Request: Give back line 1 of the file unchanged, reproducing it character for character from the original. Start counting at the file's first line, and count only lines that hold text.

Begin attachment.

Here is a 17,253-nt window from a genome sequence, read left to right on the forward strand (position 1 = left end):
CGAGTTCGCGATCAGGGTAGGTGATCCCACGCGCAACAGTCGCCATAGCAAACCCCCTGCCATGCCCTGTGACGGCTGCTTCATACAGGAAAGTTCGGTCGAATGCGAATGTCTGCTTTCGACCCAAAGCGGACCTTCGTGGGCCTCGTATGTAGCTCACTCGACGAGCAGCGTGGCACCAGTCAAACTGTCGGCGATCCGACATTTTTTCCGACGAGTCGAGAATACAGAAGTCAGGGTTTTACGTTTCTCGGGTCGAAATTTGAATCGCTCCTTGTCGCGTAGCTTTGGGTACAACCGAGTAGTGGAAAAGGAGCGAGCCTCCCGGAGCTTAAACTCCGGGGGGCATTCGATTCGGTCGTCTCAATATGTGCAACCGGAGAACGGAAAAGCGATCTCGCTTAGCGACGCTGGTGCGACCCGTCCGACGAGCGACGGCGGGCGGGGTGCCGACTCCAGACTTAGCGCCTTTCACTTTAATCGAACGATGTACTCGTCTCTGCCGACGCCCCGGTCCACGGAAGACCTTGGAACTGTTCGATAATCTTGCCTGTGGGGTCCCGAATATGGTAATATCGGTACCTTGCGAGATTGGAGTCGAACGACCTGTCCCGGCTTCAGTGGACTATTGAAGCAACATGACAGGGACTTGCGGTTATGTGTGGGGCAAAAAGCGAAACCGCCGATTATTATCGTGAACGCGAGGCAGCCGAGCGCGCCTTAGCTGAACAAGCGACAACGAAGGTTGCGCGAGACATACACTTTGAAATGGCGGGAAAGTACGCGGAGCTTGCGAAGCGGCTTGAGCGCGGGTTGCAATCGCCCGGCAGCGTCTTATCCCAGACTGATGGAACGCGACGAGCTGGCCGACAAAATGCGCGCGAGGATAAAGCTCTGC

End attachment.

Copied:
Here is a 17,253-nt window from a genome sequence, read left to right on the forward strand (position 1 = left end):